Her Majesty's Government what representations they have made to the government of Indonesia that Indonesia's blasphemy laws will not be applied in a discriminatory manner, including against those who do not practise one of the six religions recognised under Indonesian law.
17 July 2017
We raise these issues regularly and appropriately with the Indonesian government. We supported the EU statement, issued following the conviction of the former governor of Jakarta, Basuki Tjahaja Purnama (known as 'Ahok') on blasphemy charges. This called on the Indonesian government, its institutions and its people to continue the long standing tradition of tolerance and pluralism in Indonesia and stated that laws criminalising blasphemy when applied in a discriminatory manner can have a serious inhibiting effect on freedom of expression and freedom of religion. Our Ambassador to Indonesia also publicly expressed concern about the blasphemy verdict against 'Ahok' on social media. More generally, and in meetings with political and religious leaders, the Ambassador and Embassy officials have actively cautioned against mixing issues of race, ethnicity and religion with politics.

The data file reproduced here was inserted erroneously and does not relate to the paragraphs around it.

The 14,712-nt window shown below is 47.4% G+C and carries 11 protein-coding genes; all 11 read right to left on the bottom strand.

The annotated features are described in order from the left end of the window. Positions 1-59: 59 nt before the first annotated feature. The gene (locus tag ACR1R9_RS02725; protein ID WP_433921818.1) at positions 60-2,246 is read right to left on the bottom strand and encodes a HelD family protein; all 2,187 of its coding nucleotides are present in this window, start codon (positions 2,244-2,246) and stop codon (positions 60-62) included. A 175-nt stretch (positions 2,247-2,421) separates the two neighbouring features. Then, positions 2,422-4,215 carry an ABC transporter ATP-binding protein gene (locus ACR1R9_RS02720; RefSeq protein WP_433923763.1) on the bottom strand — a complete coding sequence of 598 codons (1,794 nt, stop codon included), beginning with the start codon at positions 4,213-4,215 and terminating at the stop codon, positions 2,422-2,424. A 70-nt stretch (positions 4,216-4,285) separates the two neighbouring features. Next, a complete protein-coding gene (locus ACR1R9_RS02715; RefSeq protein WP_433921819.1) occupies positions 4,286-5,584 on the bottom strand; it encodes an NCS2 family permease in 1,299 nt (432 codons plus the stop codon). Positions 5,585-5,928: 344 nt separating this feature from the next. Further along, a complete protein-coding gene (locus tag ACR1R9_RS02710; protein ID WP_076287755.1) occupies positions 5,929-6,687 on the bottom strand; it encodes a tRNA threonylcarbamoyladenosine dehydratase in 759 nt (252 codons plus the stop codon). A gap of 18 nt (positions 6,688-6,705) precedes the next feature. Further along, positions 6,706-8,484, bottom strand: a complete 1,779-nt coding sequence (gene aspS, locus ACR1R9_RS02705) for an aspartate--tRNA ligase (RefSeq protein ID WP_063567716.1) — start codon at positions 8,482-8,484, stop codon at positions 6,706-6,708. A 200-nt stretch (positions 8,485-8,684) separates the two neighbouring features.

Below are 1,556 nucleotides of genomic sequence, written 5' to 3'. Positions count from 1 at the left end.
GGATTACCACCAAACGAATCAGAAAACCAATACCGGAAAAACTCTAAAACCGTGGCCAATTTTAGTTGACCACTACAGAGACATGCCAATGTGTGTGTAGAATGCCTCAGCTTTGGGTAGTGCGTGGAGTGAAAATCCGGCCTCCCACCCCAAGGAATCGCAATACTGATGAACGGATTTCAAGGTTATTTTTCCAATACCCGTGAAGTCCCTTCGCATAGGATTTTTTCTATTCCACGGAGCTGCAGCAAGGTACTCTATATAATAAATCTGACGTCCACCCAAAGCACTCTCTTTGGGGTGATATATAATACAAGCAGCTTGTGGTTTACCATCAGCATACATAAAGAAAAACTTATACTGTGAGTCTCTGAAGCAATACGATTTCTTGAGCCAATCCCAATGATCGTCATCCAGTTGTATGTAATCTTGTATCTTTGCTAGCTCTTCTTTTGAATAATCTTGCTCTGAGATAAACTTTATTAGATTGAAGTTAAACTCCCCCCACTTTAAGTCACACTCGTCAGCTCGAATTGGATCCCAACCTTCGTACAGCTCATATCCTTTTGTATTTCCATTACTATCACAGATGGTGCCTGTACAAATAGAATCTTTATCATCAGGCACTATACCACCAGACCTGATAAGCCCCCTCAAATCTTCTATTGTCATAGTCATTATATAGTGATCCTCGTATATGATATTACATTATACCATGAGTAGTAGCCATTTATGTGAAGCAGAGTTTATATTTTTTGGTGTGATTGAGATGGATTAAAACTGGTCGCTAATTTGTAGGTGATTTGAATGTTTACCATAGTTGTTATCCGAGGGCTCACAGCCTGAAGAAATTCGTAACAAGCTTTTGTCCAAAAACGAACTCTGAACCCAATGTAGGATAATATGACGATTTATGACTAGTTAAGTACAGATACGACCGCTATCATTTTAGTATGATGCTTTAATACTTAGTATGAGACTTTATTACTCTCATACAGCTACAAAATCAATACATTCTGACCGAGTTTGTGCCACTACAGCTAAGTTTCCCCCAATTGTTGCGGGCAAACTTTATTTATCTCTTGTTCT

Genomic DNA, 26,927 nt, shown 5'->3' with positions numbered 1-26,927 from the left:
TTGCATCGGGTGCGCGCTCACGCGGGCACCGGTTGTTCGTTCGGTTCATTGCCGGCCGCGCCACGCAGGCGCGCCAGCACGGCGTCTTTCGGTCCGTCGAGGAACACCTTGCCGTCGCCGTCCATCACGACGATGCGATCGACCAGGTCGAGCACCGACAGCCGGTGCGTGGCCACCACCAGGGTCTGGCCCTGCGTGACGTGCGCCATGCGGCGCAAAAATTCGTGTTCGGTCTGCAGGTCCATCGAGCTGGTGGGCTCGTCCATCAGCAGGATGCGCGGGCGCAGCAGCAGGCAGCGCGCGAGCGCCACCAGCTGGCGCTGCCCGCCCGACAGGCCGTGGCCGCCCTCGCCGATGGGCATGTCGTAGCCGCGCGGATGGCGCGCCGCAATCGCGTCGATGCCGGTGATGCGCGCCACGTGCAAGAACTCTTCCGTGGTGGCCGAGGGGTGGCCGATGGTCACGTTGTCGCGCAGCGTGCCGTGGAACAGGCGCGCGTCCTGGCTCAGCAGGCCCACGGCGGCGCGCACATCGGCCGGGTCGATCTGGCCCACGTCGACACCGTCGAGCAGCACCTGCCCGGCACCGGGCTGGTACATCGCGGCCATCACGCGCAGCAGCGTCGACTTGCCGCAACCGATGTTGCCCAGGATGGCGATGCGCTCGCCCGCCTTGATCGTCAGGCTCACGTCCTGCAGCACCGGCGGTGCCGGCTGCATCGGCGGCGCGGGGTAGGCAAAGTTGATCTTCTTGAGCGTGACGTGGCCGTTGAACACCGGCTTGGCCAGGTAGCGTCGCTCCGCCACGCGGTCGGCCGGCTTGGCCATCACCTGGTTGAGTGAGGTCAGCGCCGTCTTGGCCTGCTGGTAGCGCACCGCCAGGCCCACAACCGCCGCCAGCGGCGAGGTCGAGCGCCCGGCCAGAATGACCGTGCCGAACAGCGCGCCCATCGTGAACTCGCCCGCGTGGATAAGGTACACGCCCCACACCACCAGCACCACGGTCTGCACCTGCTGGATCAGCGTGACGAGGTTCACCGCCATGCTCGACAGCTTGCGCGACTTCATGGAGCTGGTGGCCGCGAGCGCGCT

In addition, we are also supporting the Indonesian parliament in their ongoing revision of the Indonesian Penal Code to encourage respect for human rights, including freedom of religion.